Paul is the Founder and CEO of Delos, a company merging the world’s largest asset class – real estate – with the world’s fastest growing industry – wellness. After 18 years on Wall Street, including 10 years at Goldman Sachs as a Partner, Paul Scialla’s interest in sustainability and altruistic capitalism led him to found Delos. Since the company’s inception, Paul has become a leading voice in the wellness and sustainability movements, serving as a keynote speaker at prominent green building, real estate, and technology forums and conferences around the world. Paul is also the Founder of the International WELL Building Institute (IWBI), which administers the WELL Building Standard globally to improve human health and wellbeing through the built environment, a member of the Board of Directors for the Chopra Foundation, and a founding board member of the JUST Capital Foundation. Paul graduated from New York University with a degree in finance and currently resides in New York City.

Keeping air safe has never been more important. Now that we are in the next normal, it is critical that the air we breathe in shared indoor spaces is healthy and safe for continued occupancy. Are we ready to face this challenge and mitigate airborne exposure risk indoors? Welcome to Healthy Air, a podcast that talks about the future of buildings and how to keep air safe and healthy. Keep up with the latest industry trends, latest technologies, and regulatory changes with your host, Erik Malmstrom, industry experts, and the SafeTraces team here on Healthy Air.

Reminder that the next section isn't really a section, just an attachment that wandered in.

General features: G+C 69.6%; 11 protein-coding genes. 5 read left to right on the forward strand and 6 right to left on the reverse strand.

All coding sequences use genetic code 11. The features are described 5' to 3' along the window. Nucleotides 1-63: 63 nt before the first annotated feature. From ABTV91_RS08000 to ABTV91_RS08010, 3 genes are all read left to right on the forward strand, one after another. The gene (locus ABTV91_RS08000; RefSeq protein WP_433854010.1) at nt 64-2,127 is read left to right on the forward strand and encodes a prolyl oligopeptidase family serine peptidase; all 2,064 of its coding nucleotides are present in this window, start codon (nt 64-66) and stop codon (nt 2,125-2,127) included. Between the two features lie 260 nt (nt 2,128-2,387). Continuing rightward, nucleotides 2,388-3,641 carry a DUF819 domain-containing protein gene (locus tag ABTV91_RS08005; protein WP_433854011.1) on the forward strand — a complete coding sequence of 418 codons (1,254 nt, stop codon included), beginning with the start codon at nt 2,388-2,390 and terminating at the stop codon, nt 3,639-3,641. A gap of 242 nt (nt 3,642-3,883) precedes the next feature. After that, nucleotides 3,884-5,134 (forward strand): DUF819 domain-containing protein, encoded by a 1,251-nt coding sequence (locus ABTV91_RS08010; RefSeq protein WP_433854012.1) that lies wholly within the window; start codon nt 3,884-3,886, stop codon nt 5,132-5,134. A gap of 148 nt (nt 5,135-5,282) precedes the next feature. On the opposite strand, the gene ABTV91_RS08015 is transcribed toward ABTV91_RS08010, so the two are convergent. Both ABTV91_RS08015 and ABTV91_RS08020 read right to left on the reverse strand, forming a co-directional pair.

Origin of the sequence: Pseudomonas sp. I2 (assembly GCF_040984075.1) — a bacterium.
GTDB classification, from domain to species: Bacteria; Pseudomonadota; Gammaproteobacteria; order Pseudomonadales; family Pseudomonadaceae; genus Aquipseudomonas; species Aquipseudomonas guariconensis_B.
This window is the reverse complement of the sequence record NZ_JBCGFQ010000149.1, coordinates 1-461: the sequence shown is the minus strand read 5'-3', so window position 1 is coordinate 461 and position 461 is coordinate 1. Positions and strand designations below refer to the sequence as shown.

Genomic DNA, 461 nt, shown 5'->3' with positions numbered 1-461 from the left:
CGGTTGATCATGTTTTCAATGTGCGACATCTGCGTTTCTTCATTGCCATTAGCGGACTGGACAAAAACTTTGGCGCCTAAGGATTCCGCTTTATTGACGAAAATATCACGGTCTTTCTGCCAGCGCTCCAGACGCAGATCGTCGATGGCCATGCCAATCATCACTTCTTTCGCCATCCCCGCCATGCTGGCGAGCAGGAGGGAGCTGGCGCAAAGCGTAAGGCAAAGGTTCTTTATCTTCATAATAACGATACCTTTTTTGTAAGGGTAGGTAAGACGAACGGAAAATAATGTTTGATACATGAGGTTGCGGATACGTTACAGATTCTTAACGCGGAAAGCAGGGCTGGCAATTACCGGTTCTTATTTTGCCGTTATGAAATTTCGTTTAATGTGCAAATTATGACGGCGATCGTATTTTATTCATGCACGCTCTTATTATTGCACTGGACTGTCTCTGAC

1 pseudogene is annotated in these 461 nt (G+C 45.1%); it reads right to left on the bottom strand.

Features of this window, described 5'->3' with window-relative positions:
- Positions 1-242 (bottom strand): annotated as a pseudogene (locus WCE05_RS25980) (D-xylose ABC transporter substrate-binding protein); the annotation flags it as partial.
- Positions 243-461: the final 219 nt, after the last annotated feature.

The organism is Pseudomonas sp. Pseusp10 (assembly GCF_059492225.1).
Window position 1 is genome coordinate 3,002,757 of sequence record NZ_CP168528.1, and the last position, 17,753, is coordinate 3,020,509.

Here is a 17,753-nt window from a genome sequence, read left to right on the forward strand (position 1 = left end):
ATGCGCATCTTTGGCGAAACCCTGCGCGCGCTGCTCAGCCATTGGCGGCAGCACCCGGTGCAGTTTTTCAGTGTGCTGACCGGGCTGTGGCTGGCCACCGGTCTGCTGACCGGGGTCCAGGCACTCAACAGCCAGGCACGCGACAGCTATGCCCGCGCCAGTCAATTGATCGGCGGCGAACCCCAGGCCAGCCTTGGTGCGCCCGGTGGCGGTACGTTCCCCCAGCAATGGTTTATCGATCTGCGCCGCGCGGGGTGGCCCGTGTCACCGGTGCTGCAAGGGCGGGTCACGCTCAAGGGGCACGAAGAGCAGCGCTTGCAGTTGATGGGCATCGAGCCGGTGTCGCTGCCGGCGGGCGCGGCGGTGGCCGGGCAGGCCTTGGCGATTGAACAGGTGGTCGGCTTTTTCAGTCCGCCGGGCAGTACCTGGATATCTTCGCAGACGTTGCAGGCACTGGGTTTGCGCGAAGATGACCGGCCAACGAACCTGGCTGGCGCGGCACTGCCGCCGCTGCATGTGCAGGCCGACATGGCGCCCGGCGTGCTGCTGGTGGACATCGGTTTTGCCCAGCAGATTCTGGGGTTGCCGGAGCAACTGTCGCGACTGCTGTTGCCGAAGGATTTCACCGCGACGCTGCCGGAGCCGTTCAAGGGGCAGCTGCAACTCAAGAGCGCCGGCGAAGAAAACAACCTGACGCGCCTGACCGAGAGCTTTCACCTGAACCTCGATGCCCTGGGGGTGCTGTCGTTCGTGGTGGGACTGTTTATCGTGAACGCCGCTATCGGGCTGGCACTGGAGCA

SHOW NOTES:

  • An overview of Paul’s background [0:59]
  • Thought leaders converge for health & well-being [3:54]
  • The WELL Building Standard rooted in science [4:48]
  • Wellness as a defined category in real estate [5:58]
  • LEED and WELL as complimentary certifications [7:50]
  • The value proposition of real estate & health [9:04]
  • Delos’ mission and focus [10:33]
  • IAQ factors in overall health & wellness [13:40]
  • Best IAQ technology for healthy classrooms [16:18]
  • How the pandemic has impacted Delos [18:50]
  • Communicating and bringing general awareness [22:26]
  • Are people prepared for combating the pandemic over the next several months [24:08]
  • How Delos stays on top of the market [25:52]

RESOURCES:

QUOTES: